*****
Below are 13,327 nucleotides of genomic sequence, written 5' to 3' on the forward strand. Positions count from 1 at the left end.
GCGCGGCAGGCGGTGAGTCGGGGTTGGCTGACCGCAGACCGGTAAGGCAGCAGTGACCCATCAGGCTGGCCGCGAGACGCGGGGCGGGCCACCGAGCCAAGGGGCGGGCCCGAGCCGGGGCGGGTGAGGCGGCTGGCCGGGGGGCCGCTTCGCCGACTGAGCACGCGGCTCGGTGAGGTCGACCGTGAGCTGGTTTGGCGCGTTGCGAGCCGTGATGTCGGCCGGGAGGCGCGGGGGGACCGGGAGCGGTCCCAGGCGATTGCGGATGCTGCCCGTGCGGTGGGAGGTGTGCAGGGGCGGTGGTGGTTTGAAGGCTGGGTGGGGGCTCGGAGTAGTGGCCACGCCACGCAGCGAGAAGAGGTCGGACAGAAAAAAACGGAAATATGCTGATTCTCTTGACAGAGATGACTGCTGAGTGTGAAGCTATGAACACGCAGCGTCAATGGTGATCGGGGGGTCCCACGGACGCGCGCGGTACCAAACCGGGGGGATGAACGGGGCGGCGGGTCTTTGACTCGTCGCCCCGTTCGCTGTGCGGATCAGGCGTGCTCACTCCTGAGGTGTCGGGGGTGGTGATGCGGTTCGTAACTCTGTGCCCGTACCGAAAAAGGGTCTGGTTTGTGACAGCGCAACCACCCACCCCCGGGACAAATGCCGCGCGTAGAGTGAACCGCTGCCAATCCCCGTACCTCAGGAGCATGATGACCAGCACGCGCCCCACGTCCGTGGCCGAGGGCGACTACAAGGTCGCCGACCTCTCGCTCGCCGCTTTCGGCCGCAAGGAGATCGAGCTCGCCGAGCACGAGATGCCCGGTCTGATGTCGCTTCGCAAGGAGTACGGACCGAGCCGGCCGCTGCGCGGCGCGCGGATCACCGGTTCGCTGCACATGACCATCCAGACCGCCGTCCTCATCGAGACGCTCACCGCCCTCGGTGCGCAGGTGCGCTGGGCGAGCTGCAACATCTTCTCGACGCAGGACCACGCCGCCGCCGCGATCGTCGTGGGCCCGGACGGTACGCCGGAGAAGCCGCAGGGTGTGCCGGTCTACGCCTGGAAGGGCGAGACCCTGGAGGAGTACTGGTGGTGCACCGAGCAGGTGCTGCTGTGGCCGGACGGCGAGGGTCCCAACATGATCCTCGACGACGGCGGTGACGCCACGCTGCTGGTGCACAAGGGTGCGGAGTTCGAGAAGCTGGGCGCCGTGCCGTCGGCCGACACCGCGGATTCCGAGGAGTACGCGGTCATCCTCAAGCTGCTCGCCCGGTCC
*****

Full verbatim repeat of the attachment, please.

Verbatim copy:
Below are 13,327 nucleotides of genomic sequence, written 5' to 3' on the forward strand. Positions count from 1 at the left end.
GCGCGGCAGGCGGTGAGTCGGGGTTGGCTGACCGCAGACCGGTAAGGCAGCAGTGACCCATCAGGCTGGCCGCGAGACGCGGGGCGGGCCACCGAGCCAAGGGGCGGGCCCGAGCCGGGGCGGGTGAGGCGGCTGGCCGGGGGGCCGCTTCGCCGACTGAGCACGCGGCTCGGTGAGGTCGACCGTGAGCTGGTTTGGCGCGTTGCGAGCCGTGATGTCGGCCGGGAGGCGCGGGGGGACCGGGAGCGGTCCCAGGCGATTGCGGATGCTGCCCGTGCGGTGGGAGGTGTGCAGGGGCGGTGGTGGTTTGAAGGCTGGGTGGGGGCTCGGAGTAGTGGCCACGCCACGCAGCGAGAAGAGGTCGGACAGAAAAAAACGGAAATATGCTGATTCTCTTGACAGAGATGACTGCTGAGTGTGAAGCTATGAACACGCAGCGTCAATGGTGATCGGGGGGTCCCACGGACGCGCGCGGTACCAAACCGGGGGGATGAACGGGGCGGCGGGTCTTTGACTCGTCGCCCCGTTCGCTGTGCGGATCAGGCGTGCTCACTCCTGAGGTGTCGGGGGTGGTGATGCGGTTCGTAACTCTGTGCCCGTACCGAAAAAGGGTCTGGTTTGTGACAGCGCAACCACCCACCCCCGGGACAAATGCCGCGCGTAGAGTGAACCGCTGCCAATCCCCGTACCTCAGGAGCATGATGACCAGCACGCGCCCCACGTCCGTGGCCGAGGGCGACTACAAGGTCGCCGACCTCTCGCTCGCCGCTTTCGGCCGCAAGGAGATCGAGCTCGCCGAGCACGAGATGCCCGGTCTGATGTCGCTTCGCAAGGAGTACGGACCGAGCCGGCCGCTGCGCGGCGCGCGGATCACCGGTTCGCTGCACATGACCATCCAGACCGCCGTCCTCATCGAGACGCTCACCGCCCTCGGTGCGCAGGTGCGCTGGGCGAGCTGCAACATCTTCTCGACGCAGGACCACGCCGCCGCCGCGATCGTCGTGGGCCCGGACGGTACGCCGGAGAAGCCGCAGGGTGTGCCGGTCTACGCCTGGAAGGGCGAGACCCTGGAGGAGTACTGGTGGTGCACCGAGCAGGTGCTGCTGTGGCCGGACGGCGAGGGTCCCAACATGATCCTCGACGACGGCGGTGACGCCACGCTGCTGGTGCACAAGGGTGCGGAGTTCGAGAAGCTGGGCGCCGTGCCGTCGGCCGACACCGCGGATTCCGAGGAGTACGCGGTCATCCTCAAGCTGCTCGCCCGGTCC